Ultimately, Ranjani loves being a real estate agent and a business owner. Initially, she felt lonely when she first moved to Seattle, but now she makes a living from meeting new people. She enjoys learning about different backgrounds, cultures and helping others build their wealth and financial freedom. She is also proud to be part of one of the biggest milestones that a person can have in their life, and spends many weekends attending housewarming parties and baby showers!

Ranjani’s Real Estate Rise: How transferrable skills leveled up her game

Ranjani picked up some great skills from her Engineering days that eventually helped her become a successful real estate agent.

Analytical: She understands how to analyze and extrapolate data and play the real estate game of buy, hold, and sell. She shares these trends and insights through her “Sip n’ Learn” series on YouTube (@ranjaniravirealty) to help clients make more informed decisions.

Organization: Ranjani knows how to always show up as prepared and professional. She does her homework before meeting clients and shares a roadmap or process flow chart to help them understand the buying journey. Her familiarity with high-stakes client situations has set her up to look and act with polish and confidence.

Working Under Pressure: In a competitive field like real estate, Ranjani has learned how to effectively navigate the chaos with a plan and purpose. Every day, she works with highly emotional people so she needs to be calm and give her clients the confidence they need to make it through the whole journey, which is stressful and nerve wracking.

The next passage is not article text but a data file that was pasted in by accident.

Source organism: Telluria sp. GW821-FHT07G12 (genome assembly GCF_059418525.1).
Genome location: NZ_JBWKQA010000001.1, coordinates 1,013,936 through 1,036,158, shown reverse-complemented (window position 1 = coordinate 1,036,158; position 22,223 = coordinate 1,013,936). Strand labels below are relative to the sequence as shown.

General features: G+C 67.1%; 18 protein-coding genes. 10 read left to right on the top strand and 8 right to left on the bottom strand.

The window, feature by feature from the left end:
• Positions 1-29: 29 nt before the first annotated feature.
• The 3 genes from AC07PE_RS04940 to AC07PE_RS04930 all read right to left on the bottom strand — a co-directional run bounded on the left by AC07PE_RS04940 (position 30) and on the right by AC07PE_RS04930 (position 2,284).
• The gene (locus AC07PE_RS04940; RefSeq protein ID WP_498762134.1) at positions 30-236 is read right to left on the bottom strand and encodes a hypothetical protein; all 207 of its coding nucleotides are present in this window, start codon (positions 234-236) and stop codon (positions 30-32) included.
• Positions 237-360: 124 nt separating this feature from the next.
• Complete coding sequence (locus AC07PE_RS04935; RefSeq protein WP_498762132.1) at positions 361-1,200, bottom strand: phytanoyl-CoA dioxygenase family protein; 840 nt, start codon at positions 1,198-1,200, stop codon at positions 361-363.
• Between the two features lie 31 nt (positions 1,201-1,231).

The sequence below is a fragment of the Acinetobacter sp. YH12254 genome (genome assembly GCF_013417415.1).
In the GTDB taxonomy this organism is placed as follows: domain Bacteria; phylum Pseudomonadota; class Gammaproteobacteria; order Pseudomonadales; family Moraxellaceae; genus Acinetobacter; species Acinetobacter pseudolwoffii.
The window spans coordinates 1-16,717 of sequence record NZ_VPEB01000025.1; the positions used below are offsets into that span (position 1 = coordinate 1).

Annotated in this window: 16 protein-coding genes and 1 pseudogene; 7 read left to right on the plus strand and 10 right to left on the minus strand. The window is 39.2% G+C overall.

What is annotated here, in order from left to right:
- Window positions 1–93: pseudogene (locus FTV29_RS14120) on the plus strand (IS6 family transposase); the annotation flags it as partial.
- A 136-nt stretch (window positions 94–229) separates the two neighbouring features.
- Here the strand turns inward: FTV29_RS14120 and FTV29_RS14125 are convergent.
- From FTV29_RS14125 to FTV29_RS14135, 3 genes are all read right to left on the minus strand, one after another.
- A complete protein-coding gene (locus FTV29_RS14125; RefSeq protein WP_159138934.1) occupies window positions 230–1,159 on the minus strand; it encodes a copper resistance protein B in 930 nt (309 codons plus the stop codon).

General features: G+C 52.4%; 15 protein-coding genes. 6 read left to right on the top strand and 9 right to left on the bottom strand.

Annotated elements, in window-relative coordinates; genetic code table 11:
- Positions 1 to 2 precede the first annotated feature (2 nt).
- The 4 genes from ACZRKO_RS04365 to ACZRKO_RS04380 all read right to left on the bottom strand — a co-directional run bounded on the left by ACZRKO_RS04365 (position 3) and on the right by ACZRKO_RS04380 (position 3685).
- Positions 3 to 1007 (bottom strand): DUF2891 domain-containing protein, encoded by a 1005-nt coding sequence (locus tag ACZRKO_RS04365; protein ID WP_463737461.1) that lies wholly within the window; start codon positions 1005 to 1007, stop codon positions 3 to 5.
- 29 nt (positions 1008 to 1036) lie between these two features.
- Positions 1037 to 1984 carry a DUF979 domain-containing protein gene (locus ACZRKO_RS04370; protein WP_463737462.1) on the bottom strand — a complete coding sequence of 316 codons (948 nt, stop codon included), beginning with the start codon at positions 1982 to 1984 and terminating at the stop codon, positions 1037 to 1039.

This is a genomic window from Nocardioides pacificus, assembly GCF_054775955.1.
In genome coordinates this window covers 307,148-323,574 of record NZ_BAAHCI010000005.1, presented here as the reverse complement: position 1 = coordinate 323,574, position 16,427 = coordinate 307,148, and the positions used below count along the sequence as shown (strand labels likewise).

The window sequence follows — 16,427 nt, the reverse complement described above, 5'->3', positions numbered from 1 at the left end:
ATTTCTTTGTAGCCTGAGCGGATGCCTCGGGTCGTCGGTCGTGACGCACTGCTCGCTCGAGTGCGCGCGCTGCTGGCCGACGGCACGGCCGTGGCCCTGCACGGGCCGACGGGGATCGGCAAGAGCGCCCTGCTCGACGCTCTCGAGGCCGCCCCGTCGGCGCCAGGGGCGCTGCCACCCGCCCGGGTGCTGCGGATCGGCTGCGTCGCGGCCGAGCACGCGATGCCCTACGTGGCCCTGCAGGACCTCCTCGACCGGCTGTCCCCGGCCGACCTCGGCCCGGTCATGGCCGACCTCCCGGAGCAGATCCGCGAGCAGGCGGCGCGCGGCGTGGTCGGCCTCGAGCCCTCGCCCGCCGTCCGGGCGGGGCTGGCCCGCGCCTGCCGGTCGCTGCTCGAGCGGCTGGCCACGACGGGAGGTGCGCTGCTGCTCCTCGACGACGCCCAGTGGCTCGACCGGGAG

Ranjani’s Thoughts on Breaking Into Real Estate 💡

Take the time to decide if you want to pursue real estate part-time or full-time. Be patient and confident in yourself. Part-time is great for those who still have day jobs but want to try something on the side. Note that working hours are mostly on the weekends (e.g. open houses, showings, home inspections).

Your network is your net worth, so don’t be shy. Put yourself out there and ask others for their business, but be prepared for rejection. You will likely find that those who do business with you are like-minded and want to work with you as a team.